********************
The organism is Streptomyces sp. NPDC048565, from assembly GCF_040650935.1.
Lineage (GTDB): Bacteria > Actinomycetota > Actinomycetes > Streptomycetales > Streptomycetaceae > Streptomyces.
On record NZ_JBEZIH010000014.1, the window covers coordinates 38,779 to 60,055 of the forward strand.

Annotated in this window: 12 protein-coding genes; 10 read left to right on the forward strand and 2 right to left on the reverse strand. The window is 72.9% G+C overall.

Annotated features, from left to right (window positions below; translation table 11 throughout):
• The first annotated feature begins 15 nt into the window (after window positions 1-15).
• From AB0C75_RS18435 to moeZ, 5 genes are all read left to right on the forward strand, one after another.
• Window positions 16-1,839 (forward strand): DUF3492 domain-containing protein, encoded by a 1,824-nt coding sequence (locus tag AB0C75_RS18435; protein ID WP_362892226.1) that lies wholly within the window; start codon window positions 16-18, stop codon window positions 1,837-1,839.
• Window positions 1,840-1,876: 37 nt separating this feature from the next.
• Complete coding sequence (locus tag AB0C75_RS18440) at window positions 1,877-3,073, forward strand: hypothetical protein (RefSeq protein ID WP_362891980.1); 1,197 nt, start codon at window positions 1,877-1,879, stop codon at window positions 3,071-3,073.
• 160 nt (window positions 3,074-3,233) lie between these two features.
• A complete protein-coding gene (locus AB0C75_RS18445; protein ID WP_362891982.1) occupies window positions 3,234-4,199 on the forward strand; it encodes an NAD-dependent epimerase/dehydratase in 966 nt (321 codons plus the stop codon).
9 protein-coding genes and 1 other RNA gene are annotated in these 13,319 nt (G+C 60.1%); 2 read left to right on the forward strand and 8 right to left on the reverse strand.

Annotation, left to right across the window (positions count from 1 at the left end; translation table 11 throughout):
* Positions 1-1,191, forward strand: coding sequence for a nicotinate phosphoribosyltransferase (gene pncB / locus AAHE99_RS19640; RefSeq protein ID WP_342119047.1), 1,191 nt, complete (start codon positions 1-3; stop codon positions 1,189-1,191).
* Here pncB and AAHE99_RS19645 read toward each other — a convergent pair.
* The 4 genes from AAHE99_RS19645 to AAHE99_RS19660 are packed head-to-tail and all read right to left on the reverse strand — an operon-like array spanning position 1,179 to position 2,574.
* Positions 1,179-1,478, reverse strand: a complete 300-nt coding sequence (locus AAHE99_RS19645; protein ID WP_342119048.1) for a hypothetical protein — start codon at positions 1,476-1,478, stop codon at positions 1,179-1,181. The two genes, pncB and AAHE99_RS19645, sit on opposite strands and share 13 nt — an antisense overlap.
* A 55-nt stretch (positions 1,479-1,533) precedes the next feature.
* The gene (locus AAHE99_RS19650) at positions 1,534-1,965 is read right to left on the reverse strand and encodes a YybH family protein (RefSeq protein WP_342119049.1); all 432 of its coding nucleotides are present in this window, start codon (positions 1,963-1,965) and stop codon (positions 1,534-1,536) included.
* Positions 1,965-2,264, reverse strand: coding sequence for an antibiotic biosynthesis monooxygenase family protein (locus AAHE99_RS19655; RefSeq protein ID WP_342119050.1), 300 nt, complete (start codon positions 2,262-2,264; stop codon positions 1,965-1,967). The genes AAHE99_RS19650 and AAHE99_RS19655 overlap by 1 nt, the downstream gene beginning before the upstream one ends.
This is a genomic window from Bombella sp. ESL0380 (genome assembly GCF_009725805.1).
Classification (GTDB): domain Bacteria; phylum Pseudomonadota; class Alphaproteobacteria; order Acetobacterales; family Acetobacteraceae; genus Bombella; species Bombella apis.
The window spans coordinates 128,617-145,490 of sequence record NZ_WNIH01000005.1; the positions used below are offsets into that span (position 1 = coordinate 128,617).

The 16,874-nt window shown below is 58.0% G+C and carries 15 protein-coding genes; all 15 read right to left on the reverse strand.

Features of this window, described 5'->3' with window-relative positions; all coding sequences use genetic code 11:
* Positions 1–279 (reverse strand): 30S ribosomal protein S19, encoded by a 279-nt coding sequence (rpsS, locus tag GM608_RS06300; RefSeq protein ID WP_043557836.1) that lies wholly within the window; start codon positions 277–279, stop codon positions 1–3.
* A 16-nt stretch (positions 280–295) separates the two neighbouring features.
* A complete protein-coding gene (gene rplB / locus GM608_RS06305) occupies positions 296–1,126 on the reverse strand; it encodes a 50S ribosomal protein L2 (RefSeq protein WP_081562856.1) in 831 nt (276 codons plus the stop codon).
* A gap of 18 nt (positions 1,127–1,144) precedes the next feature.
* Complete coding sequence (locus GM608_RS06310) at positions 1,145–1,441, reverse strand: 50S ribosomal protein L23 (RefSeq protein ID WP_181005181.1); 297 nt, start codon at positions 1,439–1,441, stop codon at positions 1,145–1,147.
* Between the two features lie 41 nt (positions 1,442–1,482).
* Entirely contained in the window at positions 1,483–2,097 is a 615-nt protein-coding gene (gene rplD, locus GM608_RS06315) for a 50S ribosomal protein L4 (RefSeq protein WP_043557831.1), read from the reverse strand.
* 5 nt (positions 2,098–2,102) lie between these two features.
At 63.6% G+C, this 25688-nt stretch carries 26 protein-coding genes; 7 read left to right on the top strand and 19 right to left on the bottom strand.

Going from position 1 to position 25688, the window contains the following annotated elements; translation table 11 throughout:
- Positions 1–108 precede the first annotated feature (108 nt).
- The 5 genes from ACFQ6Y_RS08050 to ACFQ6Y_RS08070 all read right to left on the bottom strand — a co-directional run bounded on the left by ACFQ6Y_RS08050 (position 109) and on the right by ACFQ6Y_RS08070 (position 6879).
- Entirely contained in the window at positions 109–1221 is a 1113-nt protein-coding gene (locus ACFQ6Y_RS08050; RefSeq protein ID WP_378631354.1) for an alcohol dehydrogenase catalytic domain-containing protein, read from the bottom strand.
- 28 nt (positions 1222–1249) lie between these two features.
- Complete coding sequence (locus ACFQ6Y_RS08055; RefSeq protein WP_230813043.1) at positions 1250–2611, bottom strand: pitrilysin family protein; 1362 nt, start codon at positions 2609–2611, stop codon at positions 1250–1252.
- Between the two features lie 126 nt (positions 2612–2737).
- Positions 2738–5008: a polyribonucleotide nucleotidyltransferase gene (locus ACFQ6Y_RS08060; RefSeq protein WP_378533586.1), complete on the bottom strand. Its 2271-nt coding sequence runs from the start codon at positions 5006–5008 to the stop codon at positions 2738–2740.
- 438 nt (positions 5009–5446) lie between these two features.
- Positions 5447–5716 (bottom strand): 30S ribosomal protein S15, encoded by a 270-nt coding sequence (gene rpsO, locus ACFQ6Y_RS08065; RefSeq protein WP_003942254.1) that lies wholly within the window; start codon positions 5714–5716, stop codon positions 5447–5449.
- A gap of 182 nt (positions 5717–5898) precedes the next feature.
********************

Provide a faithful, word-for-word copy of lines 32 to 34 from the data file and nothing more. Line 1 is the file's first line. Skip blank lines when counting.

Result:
* Between the two features lie 41 nt (positions 1,442–1,482).
* Entirely contained in the window at positions 1,483–2,097 is a 615-nt protein-coding gene (gene rplD, locus GM608_RS06315) for a 50S ribosomal protein L4 (RefSeq protein WP_043557831.1), read from the reverse strand.
* 5 nt (positions 2,098–2,102) lie between these two features.